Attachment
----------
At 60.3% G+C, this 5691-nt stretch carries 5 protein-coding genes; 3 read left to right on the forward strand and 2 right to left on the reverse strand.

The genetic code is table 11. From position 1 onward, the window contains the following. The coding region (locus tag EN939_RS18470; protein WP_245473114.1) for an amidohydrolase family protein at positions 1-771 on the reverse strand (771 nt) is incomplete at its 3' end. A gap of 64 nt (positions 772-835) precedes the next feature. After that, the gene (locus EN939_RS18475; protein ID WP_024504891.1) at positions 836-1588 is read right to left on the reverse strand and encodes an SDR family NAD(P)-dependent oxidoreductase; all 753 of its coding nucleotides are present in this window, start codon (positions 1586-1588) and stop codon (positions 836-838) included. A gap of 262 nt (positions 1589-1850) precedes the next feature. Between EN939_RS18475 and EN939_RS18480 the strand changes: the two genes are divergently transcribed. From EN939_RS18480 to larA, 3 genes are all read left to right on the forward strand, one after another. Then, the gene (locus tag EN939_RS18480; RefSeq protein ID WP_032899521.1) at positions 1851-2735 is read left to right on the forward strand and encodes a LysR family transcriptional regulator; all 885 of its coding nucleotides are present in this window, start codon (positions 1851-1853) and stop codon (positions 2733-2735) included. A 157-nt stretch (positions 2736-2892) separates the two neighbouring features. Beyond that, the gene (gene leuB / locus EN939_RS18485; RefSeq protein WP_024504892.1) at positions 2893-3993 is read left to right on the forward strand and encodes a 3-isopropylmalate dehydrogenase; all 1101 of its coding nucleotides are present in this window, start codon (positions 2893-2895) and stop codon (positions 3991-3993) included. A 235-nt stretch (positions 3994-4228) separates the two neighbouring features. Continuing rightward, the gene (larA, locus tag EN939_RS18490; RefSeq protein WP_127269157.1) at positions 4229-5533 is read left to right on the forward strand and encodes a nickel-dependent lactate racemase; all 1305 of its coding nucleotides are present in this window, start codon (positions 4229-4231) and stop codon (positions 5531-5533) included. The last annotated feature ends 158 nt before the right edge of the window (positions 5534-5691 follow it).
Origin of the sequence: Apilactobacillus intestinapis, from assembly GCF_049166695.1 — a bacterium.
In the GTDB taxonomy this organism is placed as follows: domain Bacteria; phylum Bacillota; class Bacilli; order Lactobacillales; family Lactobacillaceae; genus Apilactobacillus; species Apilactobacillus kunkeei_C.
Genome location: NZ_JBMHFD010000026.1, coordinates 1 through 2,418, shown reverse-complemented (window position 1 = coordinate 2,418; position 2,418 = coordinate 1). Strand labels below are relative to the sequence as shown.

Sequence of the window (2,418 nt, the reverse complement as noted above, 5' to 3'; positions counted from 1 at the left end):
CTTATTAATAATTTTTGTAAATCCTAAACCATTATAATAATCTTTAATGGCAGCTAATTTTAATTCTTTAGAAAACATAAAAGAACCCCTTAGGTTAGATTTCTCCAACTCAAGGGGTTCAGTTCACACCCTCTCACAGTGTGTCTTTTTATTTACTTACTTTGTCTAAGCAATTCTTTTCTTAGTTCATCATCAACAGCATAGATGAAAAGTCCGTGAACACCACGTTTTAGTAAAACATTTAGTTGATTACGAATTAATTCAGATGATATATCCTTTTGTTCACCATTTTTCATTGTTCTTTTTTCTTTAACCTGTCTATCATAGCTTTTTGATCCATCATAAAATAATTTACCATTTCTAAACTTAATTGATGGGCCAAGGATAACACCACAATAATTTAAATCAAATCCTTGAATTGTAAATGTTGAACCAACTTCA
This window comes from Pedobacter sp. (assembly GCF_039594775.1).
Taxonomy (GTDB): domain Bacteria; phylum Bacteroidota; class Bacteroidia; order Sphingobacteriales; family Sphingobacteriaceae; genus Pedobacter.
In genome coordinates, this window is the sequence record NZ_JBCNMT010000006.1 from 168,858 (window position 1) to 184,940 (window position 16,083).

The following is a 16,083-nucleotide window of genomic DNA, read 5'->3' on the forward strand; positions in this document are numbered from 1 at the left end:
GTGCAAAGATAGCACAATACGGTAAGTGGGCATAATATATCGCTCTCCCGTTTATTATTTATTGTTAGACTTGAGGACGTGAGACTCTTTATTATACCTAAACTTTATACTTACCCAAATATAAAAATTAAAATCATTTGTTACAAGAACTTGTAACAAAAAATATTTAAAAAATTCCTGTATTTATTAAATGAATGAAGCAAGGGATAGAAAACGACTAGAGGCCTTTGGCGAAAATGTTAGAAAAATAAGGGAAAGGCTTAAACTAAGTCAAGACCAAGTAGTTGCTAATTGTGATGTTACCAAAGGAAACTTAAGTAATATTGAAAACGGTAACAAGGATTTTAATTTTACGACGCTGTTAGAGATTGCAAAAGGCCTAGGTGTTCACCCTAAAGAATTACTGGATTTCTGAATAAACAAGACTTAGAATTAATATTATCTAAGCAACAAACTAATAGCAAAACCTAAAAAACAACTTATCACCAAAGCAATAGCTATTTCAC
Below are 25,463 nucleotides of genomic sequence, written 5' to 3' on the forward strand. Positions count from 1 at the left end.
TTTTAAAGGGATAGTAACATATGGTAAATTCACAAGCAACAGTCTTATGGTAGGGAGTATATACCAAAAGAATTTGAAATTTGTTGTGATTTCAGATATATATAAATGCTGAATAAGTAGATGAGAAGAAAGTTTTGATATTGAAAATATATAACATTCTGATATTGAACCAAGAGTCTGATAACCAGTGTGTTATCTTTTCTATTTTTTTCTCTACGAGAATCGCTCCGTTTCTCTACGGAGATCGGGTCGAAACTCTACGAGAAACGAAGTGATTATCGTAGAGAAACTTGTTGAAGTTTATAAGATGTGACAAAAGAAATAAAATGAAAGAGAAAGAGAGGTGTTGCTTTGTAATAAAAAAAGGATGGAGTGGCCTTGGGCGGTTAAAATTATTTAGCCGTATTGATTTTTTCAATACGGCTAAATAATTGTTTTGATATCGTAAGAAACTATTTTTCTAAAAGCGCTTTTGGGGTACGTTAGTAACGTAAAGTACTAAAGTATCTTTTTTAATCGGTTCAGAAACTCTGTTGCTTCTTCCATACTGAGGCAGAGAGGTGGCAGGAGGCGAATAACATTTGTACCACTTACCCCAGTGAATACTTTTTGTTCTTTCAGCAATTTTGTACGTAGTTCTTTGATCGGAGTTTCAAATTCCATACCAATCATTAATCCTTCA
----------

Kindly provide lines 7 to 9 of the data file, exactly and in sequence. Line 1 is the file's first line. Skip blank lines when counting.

CTTATTAATAATTTTTGTAAATCCTAAACCATTATAATAATCTTTAATGGCAGCTAATTTTAATTCTTTAGAAAACATAAAAGAACCCCTTAGGTTAGATTTCTCCAACTCAAGGGGTTCAGTTCACACCCTCTCACAGTGTGTCTTTTTATTTACTTACTTTGTCTAAGCAATTCTTTTCTTAGTTCATCATCAACAGCATAGATGAAAAGTCCGTGAACACCACGTTTTAGTAAAACATTTAGTTGATTACGAATTAATTCAGATGATATATCCTTTTGTTCACCATTTTTCATTGTTCTTTTTTCTTTAACCTGTCTATCATAGCTTTTTGATCCATCATAAAATAATTTACCATTTCTAAACTTAATTGATGGGCCAAGGATAACACCACAATAATTTAAATCAAATCCTTGAATTGTAAATGTTGAACCAACTTCA
This window comes from Pedobacter sp. (assembly GCF_039594775.1).
Taxonomy (GTDB): domain Bacteria; phylum Bacteroidota; class Bacteroidia; order Sphingobacteriales; family Sphingobacteriaceae; genus Pedobacter.